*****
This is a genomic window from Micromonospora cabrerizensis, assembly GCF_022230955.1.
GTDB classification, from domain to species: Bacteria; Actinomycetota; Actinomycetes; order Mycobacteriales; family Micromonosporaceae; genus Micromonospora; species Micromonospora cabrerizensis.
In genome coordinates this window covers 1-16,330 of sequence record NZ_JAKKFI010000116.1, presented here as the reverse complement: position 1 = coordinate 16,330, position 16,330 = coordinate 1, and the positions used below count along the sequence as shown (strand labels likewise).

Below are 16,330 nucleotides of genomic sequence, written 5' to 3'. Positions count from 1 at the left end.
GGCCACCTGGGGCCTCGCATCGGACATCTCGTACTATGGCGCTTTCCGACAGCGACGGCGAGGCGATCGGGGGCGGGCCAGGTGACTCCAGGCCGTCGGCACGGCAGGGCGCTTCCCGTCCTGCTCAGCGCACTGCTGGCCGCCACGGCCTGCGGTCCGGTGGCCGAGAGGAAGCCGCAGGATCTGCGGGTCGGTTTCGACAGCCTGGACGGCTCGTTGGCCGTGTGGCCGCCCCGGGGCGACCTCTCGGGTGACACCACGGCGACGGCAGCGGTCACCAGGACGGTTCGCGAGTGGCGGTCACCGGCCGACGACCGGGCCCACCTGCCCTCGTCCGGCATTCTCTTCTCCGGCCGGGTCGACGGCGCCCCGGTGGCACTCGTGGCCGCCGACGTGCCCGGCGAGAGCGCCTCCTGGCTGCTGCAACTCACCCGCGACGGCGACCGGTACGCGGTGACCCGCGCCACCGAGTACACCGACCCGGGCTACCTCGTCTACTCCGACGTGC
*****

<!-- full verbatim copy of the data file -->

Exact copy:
This is a genomic window from Micromonospora cabrerizensis, assembly GCF_022230955.1.
GTDB classification, from domain to species: Bacteria; Actinomycetota; Actinomycetes; order Mycobacteriales; family Micromonosporaceae; genus Micromonospora; species Micromonospora cabrerizensis.
In genome coordinates this window covers 1-16,330 of sequence record NZ_JAKKFI010000116.1, presented here as the reverse complement: position 1 = coordinate 16,330, position 16,330 = coordinate 1, and the positions used below count along the sequence as shown (strand labels likewise).

Below are 16,330 nucleotides of genomic sequence, written 5' to 3'. Positions count from 1 at the left end.
GGCCACCTGGGGCCTCGCATCGGACATCTCGTACTATGGCGCTTTCCGACAGCGACGGCGAGGCGATCGGGGGCGGGCCAGGTGACTCCAGGCCGTCGGCACGGCAGGGCGCTTCCCGTCCTGCTCAGCGCACTGCTGGCCGCCACGGCCTGCGGTCCGGTGGCCGAGAGGAAGCCGCAGGATCTGCGGGTCGGTTTCGACAGCCTGGACGGCTCGTTGGCCGTGTGGCCGCCCCGGGGCGACCTCTCGGGTGACACCACGGCGACGGCAGCGGTCACCAGGACGGTTCGCGAGTGGCGGTCACCGGCCGACGACCGGGCCCACCTGCCCTCGTCCGGCATTCTCTTCTCCGGCCGGGTCGACGGCGCCCCGGTGGCACTCGTGGCCGCCGACGTGCCCGGCGAGAGCGCCTCCTGGCTGCTGCAACTCACCCGCGACGGCGACCGGTACGCGGTGACCCGCGCCACCGAGTACACCGACCCGGGCTACCTCGTCTACTCCGACGTGC